As the quarter is now over, it’s a wonderful time to reassess our mindset–do we have an investor mindset or a trader mindset?
An investor understands the long term and is not deterred by short-term events. They do not look for reasons to be pessimistic or instantly act upon a negative reaction.
A trader mindset does that. Short-term events are important, even if you’re invested for the long-term.
This was a tough quarter, and negative. Negative quarters are part of long-term investing, and what investors will experience periodically.
Let’s take a look at what we’ve seen so far in 2022 and compare it to years previous.
Hi there. Mike Brady with Generosity Wealth Management, a comprehensive, full-service financial services firm headquartered right here in Boulder, Colorado.
I want to take us back to some recent history, just the first quarter of 2020. Covid hit, markets down 20%, 30%, 40% in the unmanaged stock market indexes and everything just looked horrible. At that time I said, “Hey, I think this is an overreaction and an oversold position.” But never in my wildest dreams did I imagine that by the end of 2020, not only had the unmanaged stock market indexes and the unmanaged bond indexes had recovered what they had lost, but they then went into strong positive territory.
So, 2021 which was last year, nice positive territory again. The first quarter of 2022 is negative for the unmanaged stock market and bond indexes. That’s part of the game.
One of the recurring themes that I have in my videos, whether they’re within the quarter or at the end of the quarter like this one is, is that we need to have an investor mindset, not a trader mindset. The difference is an investor understand the long term and is not deterred by short-term events. Does not look for reasons to be pessimistic. Does not say to him or herself, “Okay, it was so obvious,” or, “Oh my gosh, I should have been able to avoid that.” No, that’s a trader mindset. If a quarter of decline is not something that is palatable, then you have either a trader’s mindset or you really should not be in the stock or bond markets at all. It’s just that simple because it will always happen.
If you are an investor anywhere in the U.S. or the world, you have a portfolio that is probably down so far this year. But what history has shown even if it is in correction territory, which is what we have been in, correction territory is negative 10%. I’m recording this on Thursday, March 24, so I don’t know exactly how the quarter has ended. But if it’s around 10% that’s correction. A bear market is 20% negative or greater. If it’s negative 10%, what history has shown is that 75% of the time it’s positive again a year to a year-and-a-half out. And sometimes it’s longer.
When we look at major, major impacts like 2008 and a blended portfolio of 60/40, it took about three years to recover. However, that stands out in memory because it’s so unique when events like 2008 hit. So, 75% of the time going back decades it has recovered within 12 to 18 months. And that’s part of the process of being an investor. Having the temperament to remember that no, we should not have short-term vision. We should not have a short attention span. We need to think about what does this mean for the long term because you don’t invest for the short term, you invest for the long term. You trade for the short term and that’s not what we’re doing. We’re investing for the long term.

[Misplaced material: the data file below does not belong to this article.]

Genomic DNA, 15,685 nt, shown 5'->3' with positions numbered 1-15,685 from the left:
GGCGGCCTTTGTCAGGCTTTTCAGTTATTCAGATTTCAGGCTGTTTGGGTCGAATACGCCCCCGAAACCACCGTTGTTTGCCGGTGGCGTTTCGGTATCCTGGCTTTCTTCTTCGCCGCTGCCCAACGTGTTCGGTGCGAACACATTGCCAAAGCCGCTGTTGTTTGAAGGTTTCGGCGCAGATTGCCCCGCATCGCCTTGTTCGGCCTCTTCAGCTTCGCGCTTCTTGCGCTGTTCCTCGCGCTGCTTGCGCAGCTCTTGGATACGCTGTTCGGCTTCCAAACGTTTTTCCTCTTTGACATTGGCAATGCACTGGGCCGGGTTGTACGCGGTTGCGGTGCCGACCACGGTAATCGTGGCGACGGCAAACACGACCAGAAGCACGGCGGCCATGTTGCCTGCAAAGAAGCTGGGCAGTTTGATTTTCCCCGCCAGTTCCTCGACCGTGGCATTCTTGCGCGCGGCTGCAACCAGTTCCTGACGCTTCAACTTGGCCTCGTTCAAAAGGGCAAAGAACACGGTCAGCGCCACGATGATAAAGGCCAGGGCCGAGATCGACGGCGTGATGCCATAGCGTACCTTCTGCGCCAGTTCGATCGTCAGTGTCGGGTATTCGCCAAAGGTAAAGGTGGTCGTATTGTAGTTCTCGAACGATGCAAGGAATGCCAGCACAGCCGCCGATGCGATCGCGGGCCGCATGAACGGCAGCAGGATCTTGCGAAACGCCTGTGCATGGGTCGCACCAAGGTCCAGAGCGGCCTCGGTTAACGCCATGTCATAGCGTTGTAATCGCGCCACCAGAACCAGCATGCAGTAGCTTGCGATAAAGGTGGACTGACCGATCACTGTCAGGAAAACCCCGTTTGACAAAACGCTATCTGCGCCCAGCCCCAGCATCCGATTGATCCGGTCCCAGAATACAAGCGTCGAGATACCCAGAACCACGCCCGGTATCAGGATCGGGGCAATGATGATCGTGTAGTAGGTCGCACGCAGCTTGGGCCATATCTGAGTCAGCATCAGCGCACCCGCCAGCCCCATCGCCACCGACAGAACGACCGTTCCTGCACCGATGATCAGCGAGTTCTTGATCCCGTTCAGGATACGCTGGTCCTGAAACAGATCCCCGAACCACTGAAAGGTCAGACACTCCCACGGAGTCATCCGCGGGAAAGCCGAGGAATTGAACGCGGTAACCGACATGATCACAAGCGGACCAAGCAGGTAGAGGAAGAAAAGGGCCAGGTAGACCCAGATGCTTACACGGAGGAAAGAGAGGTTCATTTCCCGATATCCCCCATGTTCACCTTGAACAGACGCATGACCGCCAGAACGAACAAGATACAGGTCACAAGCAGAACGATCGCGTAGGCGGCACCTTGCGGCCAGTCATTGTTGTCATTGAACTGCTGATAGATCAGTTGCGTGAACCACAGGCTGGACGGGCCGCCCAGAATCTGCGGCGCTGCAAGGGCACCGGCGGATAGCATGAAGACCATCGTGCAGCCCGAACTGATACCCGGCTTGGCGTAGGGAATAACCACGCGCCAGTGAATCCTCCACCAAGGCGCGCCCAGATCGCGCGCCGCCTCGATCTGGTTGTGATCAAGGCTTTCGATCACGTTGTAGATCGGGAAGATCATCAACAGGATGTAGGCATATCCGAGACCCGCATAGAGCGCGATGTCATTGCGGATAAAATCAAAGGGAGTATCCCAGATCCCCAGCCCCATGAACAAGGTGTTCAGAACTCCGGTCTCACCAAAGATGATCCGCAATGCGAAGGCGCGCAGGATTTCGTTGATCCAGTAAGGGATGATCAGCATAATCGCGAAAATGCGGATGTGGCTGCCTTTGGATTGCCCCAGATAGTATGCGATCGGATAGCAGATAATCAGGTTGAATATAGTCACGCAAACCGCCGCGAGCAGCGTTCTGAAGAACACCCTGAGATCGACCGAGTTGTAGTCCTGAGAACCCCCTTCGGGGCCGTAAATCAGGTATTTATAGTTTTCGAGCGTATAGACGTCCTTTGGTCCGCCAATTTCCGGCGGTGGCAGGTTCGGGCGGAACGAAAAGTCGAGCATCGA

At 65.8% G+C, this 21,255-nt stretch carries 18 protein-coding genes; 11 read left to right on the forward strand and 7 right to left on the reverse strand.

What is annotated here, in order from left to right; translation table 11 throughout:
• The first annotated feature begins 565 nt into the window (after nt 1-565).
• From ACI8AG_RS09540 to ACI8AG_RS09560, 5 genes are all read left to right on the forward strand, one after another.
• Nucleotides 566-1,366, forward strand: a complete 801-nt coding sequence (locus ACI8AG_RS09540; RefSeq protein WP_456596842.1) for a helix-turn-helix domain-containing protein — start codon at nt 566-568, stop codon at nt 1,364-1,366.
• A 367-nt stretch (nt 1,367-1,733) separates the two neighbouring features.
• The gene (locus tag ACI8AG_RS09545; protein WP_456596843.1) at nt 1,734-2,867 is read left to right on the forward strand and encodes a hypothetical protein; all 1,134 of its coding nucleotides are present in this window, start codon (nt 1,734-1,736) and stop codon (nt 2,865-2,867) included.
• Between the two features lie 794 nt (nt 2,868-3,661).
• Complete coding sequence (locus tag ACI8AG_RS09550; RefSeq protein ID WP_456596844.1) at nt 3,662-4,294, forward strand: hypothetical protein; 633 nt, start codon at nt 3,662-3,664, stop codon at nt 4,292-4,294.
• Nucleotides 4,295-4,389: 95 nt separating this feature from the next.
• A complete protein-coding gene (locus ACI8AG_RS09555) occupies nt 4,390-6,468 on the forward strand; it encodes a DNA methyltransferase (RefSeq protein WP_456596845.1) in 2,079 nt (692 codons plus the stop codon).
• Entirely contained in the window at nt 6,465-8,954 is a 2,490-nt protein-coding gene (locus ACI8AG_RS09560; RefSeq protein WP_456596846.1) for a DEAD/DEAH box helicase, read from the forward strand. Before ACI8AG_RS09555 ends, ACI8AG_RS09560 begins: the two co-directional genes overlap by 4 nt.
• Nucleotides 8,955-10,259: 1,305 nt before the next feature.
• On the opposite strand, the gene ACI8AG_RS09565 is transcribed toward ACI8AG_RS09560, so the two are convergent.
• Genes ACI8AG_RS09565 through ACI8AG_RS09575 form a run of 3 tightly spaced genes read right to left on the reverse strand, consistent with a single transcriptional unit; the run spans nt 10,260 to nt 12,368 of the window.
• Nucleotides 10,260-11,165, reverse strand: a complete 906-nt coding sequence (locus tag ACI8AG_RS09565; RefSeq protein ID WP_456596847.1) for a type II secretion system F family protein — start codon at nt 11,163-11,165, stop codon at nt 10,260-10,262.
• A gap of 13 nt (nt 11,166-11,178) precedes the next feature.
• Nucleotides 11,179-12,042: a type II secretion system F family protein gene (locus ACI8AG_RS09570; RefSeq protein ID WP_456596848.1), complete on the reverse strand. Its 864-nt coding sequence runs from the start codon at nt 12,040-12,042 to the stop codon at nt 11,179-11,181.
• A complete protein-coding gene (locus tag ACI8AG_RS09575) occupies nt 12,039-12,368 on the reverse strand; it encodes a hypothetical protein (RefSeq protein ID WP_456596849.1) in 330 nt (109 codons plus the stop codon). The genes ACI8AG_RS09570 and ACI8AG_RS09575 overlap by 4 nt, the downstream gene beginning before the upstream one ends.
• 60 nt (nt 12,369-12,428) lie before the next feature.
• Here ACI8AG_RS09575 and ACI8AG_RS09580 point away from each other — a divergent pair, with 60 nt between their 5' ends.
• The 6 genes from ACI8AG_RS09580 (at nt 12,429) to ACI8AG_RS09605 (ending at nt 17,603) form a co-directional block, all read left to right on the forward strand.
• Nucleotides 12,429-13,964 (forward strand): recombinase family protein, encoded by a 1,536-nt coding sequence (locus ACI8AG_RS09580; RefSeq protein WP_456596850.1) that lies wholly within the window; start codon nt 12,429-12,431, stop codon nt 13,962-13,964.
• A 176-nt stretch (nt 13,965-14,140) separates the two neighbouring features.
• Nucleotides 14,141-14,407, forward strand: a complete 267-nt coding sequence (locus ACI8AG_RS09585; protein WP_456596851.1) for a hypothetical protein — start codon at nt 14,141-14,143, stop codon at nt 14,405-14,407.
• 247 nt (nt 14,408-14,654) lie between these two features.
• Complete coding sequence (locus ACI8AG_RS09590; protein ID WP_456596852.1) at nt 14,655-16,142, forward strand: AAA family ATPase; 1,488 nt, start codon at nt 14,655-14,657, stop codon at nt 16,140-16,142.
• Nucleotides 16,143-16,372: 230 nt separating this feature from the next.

As we look to see what this actually means – I’m kind of curious but I’m watching it very closely. What does globalization look like with China and Russia? What does globalization look like with the supply chain breakdown over the last couple of years? Is there more onshore versus offshore? Are we going to bring a lot of that manufacturing, a lot of the being self-sufficient from an energy point of view to our country? Is there going to be more of that with many countries throughout the world than there is now.
We’ve become interdependent which is a good thing in my opinion. It’s better than not being interdependent with others, but this is a shake to the system. The geopolitical events that are happening is reshaping how Europe sees itself and it’s reshaping how the world sees its supply chains and its dependency. Does doing business with someone mean that they won’t invade you? No. The answer is no. We’ve just seen that. Does it mean that you can be a pariah and still invade your neighbors even though you’re part of the global economy? The answer is yes. So, what are the longstanding impacts of this is what I’m always looking at.
When we look at things from a portfolio point of view, from an investment point of view, there is still huge cash reserves by the main companies in the S&P 500 which is an unmanaged stock market index, the Dow, et cetera. The Apples of the world, the big companies have huge cash reserves and this is a good thing. They have seen and weather bad things over the last 10 to 15 years, and the alternatives of cash – just putting your money into a CD – is very unattractive.
So, I continue to be a long-term investor and recommend that for clients. Volatility is something that with experience you become well, experienced. That’s why we call it experience. And so that’s something that you have to live with.
That’s it. Things are going to be down for this first quarter. That’s the way the temperament of an investor has to acknowledge. I love what Warren Buffett says. “In times like this, it transfers money from the impatient to the patient.” Give or take a few billion dollars, he and I we hang out in the same crowds – I kind of wish.
Mike Brady, Generosity Wealth Management, 303-747-6455. Give me a call. Let’s hope the second quarter and third quarter and as things move forward when are we going to break even again? We don’t know, but history has shown that it does break even. Not a long time, but usually in a short time. Thank you. Have a great day.